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ePTFE Nasal Implants in Correction of Binder’s Syndrome

 

Binder’s syndrome or maxillonasal dysplasia is a rare facial development disorder that affects the middle part of the face. It occurs as a result of underdevelopment of the nasal septum (microform achondrodysplasia)which is a driving force of midfacial growth. This results in a small premaxillary jaw segment with a flat midface, short nose with a low nasal bridge and an edge-to-edge or class III malocclusion. The remainder of the surrounding face is usually normal.

The usual aesthetic treatment for Binders’s syndrome is to increase the projection of the nose through serial surgeries up through the final growth years in late teens. Rib cartilage is typically used in a L-configuration to stretch out the nose as one grows. Orthodontics and possible surgery (maxillary advancement) may be needed in the teenage years based on the severity of the deformity. But

In the July 2014 issue of the Journal of Aesthetic Plastic and Reconstructive Surgery, an article was published entitled ‘A Simple Technique for the Correction of Maxillonasal Dysplasia using Customized Expanded Polytetrafluoroethylene (ePTFE) Implants’. Over a fifteen year period the authors treated 58 patients who had Binder’s Syndrome with ePTFE implants. The nasal bridge was implanted with an L-shaped implant while the pyriform aperture was implanted with a smaller M-shaped implant. They results were assessed by pictures, a patient satisfaction surgery and measurements of the nasolabial and facial convexity angles.

Their results show improved nasal shapes with a nasolabial angle increase from an average of 74 degrees to 94 degrees six months after the surgery. Complications included five patients (9%)  including implant migration (3.5%), implant exposure (2%) and implant infection. (3.5%) The overwhelming majority of patients rated their results as much improved and were satisfied. Typical but self-resolving after surgery symptoms were stiff of the smile and upper lip movement.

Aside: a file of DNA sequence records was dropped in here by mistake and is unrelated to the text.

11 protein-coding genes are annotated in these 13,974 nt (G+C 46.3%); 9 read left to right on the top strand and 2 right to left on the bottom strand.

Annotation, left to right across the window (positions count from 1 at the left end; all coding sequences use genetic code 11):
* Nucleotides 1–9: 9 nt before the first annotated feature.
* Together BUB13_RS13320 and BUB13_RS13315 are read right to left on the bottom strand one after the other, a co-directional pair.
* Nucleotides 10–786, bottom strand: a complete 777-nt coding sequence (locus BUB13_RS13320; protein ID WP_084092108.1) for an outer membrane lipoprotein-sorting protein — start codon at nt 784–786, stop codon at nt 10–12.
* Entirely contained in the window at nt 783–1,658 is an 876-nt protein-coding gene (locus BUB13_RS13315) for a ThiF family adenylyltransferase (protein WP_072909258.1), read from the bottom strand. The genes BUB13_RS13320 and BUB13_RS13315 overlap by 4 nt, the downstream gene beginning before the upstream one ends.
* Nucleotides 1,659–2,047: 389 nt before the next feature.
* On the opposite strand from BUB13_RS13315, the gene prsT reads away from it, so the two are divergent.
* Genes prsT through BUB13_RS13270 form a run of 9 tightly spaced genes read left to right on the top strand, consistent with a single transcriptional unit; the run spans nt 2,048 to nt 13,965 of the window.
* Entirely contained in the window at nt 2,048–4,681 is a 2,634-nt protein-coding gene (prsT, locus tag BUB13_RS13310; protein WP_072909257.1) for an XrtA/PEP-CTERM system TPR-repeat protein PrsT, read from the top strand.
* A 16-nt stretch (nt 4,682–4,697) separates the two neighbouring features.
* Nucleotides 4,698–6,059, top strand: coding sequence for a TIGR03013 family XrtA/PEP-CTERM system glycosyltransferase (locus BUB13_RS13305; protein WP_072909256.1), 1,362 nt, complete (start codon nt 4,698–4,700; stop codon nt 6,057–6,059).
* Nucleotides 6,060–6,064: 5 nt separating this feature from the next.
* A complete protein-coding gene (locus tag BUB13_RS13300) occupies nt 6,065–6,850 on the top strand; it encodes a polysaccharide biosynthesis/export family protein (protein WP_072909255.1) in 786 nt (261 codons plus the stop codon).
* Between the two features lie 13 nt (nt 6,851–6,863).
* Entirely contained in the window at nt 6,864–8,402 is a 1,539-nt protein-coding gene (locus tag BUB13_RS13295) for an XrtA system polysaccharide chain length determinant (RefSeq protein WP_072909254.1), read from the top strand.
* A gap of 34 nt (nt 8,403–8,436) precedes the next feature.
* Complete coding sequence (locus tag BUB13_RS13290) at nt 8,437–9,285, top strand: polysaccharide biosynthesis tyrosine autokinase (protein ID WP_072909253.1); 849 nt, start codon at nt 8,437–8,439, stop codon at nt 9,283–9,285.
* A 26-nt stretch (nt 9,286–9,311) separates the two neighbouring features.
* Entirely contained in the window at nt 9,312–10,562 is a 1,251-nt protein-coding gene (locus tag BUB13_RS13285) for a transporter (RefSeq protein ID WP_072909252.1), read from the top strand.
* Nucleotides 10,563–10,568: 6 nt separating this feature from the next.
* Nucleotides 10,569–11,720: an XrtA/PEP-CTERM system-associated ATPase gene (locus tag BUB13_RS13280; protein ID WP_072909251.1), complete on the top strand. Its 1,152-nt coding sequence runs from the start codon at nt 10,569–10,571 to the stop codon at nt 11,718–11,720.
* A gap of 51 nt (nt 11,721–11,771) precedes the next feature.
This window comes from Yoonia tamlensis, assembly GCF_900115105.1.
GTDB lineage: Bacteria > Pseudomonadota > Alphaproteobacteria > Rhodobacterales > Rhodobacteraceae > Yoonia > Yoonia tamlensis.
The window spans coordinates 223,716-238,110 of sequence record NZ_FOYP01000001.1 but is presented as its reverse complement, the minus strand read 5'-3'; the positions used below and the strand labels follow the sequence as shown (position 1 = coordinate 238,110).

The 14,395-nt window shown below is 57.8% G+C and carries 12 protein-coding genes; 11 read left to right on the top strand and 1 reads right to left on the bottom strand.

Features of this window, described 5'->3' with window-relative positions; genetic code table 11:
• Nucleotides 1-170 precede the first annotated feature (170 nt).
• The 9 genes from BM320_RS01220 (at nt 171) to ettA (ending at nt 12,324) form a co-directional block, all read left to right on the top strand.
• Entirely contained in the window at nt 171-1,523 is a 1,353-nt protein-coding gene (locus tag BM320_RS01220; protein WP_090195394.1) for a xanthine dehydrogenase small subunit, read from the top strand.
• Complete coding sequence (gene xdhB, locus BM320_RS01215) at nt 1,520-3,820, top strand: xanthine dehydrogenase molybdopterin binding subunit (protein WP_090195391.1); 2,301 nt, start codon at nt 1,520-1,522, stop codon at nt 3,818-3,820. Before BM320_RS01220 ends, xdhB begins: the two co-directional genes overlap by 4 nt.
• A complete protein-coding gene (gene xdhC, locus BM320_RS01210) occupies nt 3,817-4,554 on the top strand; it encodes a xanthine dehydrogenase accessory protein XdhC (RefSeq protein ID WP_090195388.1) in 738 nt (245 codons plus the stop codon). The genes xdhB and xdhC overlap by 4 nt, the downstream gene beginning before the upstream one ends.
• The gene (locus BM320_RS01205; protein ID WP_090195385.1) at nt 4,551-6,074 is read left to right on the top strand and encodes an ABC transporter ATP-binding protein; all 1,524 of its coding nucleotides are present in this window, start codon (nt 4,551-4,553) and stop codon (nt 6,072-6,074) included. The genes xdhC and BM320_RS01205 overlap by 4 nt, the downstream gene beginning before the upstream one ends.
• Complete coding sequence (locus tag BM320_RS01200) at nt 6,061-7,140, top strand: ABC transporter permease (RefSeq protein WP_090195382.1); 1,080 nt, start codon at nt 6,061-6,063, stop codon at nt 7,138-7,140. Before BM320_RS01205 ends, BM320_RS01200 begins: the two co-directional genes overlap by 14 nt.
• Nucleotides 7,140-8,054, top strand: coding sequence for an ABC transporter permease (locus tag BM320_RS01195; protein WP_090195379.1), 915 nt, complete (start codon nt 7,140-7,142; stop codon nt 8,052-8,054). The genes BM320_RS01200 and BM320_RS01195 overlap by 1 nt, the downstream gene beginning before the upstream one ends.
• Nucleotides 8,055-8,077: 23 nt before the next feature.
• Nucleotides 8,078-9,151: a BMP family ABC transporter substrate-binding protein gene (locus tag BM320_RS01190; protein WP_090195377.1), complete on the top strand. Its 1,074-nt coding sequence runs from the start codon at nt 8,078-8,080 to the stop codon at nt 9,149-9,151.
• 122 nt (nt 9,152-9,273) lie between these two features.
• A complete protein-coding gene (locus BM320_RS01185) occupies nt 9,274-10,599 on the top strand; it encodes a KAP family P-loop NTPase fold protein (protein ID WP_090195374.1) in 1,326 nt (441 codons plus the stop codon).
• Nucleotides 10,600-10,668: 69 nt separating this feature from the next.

This study is clinically relevant due to the sheer number of patients treated with a rare facial disorder. Such a large number of patients with tight nasal skin envelopes that were stretched out with an implant reconstruction is impressive as is their alloplastic outcomes. Whether further complications will be seen with longer followups can not be predicted but likely there will be some. This notwithstanding this clinical study shows that ePTFE nasal reconstructions can be successful.

Dr. Barry Eppley

Indianapolis, Indiana


Dr. Barry EppleyDr. Barry Eppley

Dr. Barry Eppley is an extensively trained plastic and cosmetic surgeon with more than 20 years of surgical experience. He is both a licensed physician and dentist as well as double board-certified in both Plastic and Reconstructive Surgery and Oral and Maxillofacial Surgery. This training allows him to perform the most complex surgical procedures from cosmetic changes to the face and body to craniofacial surgery. Dr. Eppley has made extensive contributions to plastic surgery starting with the development of several advanced surgical techniques. He is a revered author, lecturer and educator in the field of plastic and cosmetic surgery.

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